Current behavior after closing a switch

Thread Starter

ats314

Joined May 19, 2014
22
Hi all,

Here is a pic of the problem I am working on.
http://imgur.com/sn04vnG

I believe that both current I1 and I2 are going to be decreasing, because of the extra resistance added from the switch. I also believe it will be continuously decreasing in both cases, I'm just not 100% sure. Any help would be appreciated. Thank you.
 

WBahn

Joined Mar 31, 2012
24,853
What happens to the total resistance, in steady state (a long time after the switch is closed) seen by the battery compared to what it was in steady state just before the switch was closed?

Try putting some numbers to it. Assume that, in steady state after the switch was closed, that the 100 Ω resistor has 1 A flowing through it. What are the other currents and what is the battery voltage? Now, with that battery voltage, what are the steady state currents before the switch is closed?
 

Thread Starter

ats314

Joined May 19, 2014
22
What happens to the total resistance, in steady state (a long time after the switch is closed) seen by the battery compared to what it was in steady state just before the switch was closed?

Try putting some numbers to it. Assume that, in steady state after the switch was closed, that the 100 Ω resistor has 1 A flowing through it. What are the other currents and what is the battery voltage? Now, with that battery voltage, what are the steady state currents before the switch is closed?
OK, so I did the math and when the switch i closed, I2 is definitely decreasing. I'm a little confused on I1, as the values according to the the way the arrow is drawn are negative, and it increases in negative value when the switch is closed. So, I'm not sure if this would be considered increasing current, if you just ignore the way the arrow is drawn, or decreasing current since it gets more negative.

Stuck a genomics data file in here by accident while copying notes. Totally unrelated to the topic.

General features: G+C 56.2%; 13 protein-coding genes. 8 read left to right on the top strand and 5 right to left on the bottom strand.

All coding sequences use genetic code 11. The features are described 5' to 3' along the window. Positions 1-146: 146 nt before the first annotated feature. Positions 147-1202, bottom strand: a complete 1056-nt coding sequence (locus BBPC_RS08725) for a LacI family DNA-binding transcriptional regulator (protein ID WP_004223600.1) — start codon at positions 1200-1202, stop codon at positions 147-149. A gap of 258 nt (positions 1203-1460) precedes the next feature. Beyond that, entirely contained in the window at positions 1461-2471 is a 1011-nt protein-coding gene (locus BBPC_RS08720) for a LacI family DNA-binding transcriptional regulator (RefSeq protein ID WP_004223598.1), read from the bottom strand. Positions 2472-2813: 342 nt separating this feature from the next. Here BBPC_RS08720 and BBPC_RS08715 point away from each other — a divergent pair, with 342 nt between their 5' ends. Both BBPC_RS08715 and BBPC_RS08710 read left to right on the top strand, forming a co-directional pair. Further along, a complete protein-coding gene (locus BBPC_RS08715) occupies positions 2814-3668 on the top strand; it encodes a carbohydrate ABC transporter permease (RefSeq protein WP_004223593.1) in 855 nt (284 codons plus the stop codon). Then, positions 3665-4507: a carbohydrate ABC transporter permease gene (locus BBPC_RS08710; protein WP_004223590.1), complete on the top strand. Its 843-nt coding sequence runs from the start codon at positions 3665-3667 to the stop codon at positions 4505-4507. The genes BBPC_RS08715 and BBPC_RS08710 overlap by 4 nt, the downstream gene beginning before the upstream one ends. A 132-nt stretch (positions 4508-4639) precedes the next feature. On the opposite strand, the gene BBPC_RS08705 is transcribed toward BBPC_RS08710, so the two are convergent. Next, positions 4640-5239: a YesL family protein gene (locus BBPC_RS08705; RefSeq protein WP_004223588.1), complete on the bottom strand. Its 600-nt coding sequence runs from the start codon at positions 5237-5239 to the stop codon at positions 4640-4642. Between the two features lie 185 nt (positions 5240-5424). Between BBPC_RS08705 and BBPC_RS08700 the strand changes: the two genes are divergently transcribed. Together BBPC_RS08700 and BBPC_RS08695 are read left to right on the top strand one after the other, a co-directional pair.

Last edited:

WBahn

Joined Mar 31, 2012
24,853
OK, so I did the math and when the switch i closed, I1 is definitely decreasing. I'm a little confused on I2, as the values according to the the way the arrow is drawn are negative, and it increases in negative value when the switch is closed. So, I'm not sure if this would be considered increasing current, if you just ignore the way the arrow is drawn, or decreasing current since it gets more negative.
Huh?

If I1 is positive, how can I2 be negative?
 

WBahn

Joined Mar 31, 2012
24,853
http://imgur.com/a/ASWtZ

These are the simulated values I get. I'm translating this as I1 increasing and I2 decreasing. Am I wrong?
I just tried to look at your results and imgur is down.

Please post images as part of your post so that they will be archived on the AAC server and will not be dependent on some third-party outfit that may or may not even exist ten years from now.

Without seeing your results, the question I have is why you are interpreting a negative current in a component in a simulation as indicating the current in the same direction as an arrow that is drawn on a schematic? How does the simulation know what direction you drew the arrow?
 

WBahn

Joined Mar 31, 2012
24,853
@ats314: Consider your second simulation. You know that the devices are all in series, which means that they all have the same current. Yet some of your devices have positive currents and some have negative currents. That should tell you that there is something subtle about simulation results that you need to understand.

Here's the secret key: All SPICE-based simulators (and most, if not all, other major ones) define current flowing into a pin as positive and they define the device current for a two-terminal device as being the pin 1 current.
 
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